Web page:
Press Release – NZNO
The New Zealand Nurses Organisation (NZNO) believes the role of drug-buying agency PHARMAC will change radically under the terms of the Trans Pacific Partnership Agreement (TPPA) currently being negotiated between 11 Asian and Pacific-rim countries including …MEDIA RELEASE
Pharmac Under Attack by Pharmaceutical Industry
The New Zealand Nurses Organisation (NZNO) believes the role of drug-buying agency PHARMAC will change radically under the terms of the Trans Pacific Partnership Agreement (TPPA) currently being negotiated between 11 Asian and Pacific-rim countries including the United States and New Zealand.
General manager of Medicines New Zealand, Kevin Sheehy, has dismissed analysis by visiting Australian public health and trade expert Dr Deborah Gleeson that showed the TPPA would undermine the effectiveness of Pharmac.
NZNO chief executive Geoff Annals, responding to commented on Sheehy’s dismissal said it’s not surprising the pharmaceutical industry rejected concerns the TPPA would reduce the effectiveness of Pharmac.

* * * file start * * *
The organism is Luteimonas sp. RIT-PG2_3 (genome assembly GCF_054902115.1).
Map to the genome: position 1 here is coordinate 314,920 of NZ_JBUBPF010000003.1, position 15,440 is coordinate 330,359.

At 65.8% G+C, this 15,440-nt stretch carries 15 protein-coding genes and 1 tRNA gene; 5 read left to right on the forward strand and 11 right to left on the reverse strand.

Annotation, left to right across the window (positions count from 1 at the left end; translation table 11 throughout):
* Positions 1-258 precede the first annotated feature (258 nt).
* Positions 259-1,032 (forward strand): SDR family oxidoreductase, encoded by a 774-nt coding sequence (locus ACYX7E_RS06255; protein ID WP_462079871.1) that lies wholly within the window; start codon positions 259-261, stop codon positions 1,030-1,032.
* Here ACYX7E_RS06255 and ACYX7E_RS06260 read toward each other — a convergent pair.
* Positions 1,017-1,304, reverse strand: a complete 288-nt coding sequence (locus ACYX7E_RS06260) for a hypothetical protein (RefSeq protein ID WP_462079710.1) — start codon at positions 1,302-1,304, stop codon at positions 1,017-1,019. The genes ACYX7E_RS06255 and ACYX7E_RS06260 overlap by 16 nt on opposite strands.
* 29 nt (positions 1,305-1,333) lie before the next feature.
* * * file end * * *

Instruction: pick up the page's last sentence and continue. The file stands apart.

“Pharmac is very successful in doing what it was set up to do: making medicines more affordable. Pharmac is the national medicines purchasing agency that has achieved the greatest success anywhere in the world in balancing the health interests of people and communities against the business interests of big medicines companies. Pharmac is under attack by the pharmaceutical industry because it is successful and the ‘Pharmac model’ is being adopted by other countries needing a better balance between business and health interests”, he said.
The pharmaceutical industry argues that Pharmac will be improved by being forced to operate more transparently under the TPPA but Annals rejects this; “If Pharmac needs more transparency, why attempt to force this through trade negotiations conducted in secret? Whose interests are being served? NZNO is concerned that United States (US) pharmaceutical interests are attempting to use the TPPA to undermine Pharmac’s success in serving the interests of New Zealanders.”
“Pharmac purchases medicines for New Zealanders at prices around half those achieved by Australia’s medicines purchasing agency and around a third the price demanded in the US. Yes, this is painful to the medicines industry but it means huge savings for the New Zealand health sector. Analysis of leaked drafts of the TPPA by Dr Gleeson and other experts expose provisions designed to force up the price New Zealanders pay for medicines by attacking the mechanisms that make Pharmac effective,” Annals said.
Assurances that Pharmac would be preserved under the TPPA were empty when it was apparent the Pharmac envisaged was a Pharmac redesigned by US pharmaceutical firms to serve their interests, not ours, he concluded.